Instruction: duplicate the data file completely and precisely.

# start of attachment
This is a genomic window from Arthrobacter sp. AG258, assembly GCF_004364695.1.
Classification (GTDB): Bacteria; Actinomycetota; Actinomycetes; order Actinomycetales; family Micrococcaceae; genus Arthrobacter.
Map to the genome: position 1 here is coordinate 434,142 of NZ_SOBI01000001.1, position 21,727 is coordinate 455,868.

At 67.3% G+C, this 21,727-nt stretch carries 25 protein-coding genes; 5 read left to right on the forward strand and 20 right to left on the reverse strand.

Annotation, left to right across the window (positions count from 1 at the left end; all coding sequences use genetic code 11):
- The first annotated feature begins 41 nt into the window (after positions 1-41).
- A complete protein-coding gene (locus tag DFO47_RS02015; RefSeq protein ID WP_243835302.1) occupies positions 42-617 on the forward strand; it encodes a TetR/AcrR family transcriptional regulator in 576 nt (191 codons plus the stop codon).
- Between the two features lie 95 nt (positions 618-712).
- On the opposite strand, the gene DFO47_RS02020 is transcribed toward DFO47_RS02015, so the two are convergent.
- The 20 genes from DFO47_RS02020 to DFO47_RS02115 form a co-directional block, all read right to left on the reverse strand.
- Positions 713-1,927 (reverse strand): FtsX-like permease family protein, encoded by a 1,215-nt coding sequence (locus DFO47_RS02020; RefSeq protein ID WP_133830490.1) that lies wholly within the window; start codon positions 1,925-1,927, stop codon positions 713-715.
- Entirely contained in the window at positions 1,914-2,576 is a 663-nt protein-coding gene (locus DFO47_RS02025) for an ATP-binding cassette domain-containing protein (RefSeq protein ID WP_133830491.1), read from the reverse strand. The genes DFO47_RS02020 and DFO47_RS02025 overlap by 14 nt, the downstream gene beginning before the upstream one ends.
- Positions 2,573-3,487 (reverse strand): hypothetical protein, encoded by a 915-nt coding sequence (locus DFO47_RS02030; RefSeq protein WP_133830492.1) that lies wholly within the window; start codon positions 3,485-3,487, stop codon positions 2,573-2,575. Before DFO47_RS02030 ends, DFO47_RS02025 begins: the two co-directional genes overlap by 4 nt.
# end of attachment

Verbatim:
This is a genomic window from Arthrobacter sp. AG258, assembly GCF_004364695.1.
Classification (GTDB): Bacteria; Actinomycetota; Actinomycetes; order Actinomycetales; family Micrococcaceae; genus Arthrobacter.
Map to the genome: position 1 here is coordinate 434,142 of NZ_SOBI01000001.1, position 21,727 is coordinate 455,868.

At 67.3% G+C, this 21,727-nt stretch carries 25 protein-coding genes; 5 read left to right on the forward strand and 20 right to left on the reverse strand.

Annotation, left to right across the window (positions count from 1 at the left end; all coding sequences use genetic code 11):
- The first annotated feature begins 41 nt into the window (after positions 1-41).
- A complete protein-coding gene (locus tag DFO47_RS02015; RefSeq protein ID WP_243835302.1) occupies positions 42-617 on the forward strand; it encodes a TetR/AcrR family transcriptional regulator in 576 nt (191 codons plus the stop codon).
- Between the two features lie 95 nt (positions 618-712).
- On the opposite strand, the gene DFO47_RS02020 is transcribed toward DFO47_RS02015, so the two are convergent.
- The 20 genes from DFO47_RS02020 to DFO47_RS02115 form a co-directional block, all read right to left on the reverse strand.
- Positions 713-1,927 (reverse strand): FtsX-like permease family protein, encoded by a 1,215-nt coding sequence (locus DFO47_RS02020; RefSeq protein ID WP_133830490.1) that lies wholly within the window; start codon positions 1,925-1,927, stop codon positions 713-715.
- Entirely contained in the window at positions 1,914-2,576 is a 663-nt protein-coding gene (locus DFO47_RS02025) for an ATP-binding cassette domain-containing protein (RefSeq protein ID WP_133830491.1), read from the reverse strand. The genes DFO47_RS02020 and DFO47_RS02025 overlap by 14 nt, the downstream gene beginning before the upstream one ends.
- Positions 2,573-3,487 (reverse strand): hypothetical protein, encoded by a 915-nt coding sequence (locus DFO47_RS02030; RefSeq protein WP_133830492.1) that lies wholly within the window; start codon positions 3,485-3,487, stop codon positions 2,573-2,575. Before DFO47_RS02030 ends, DFO47_RS02025 begins: the two co-directional genes overlap by 4 nt.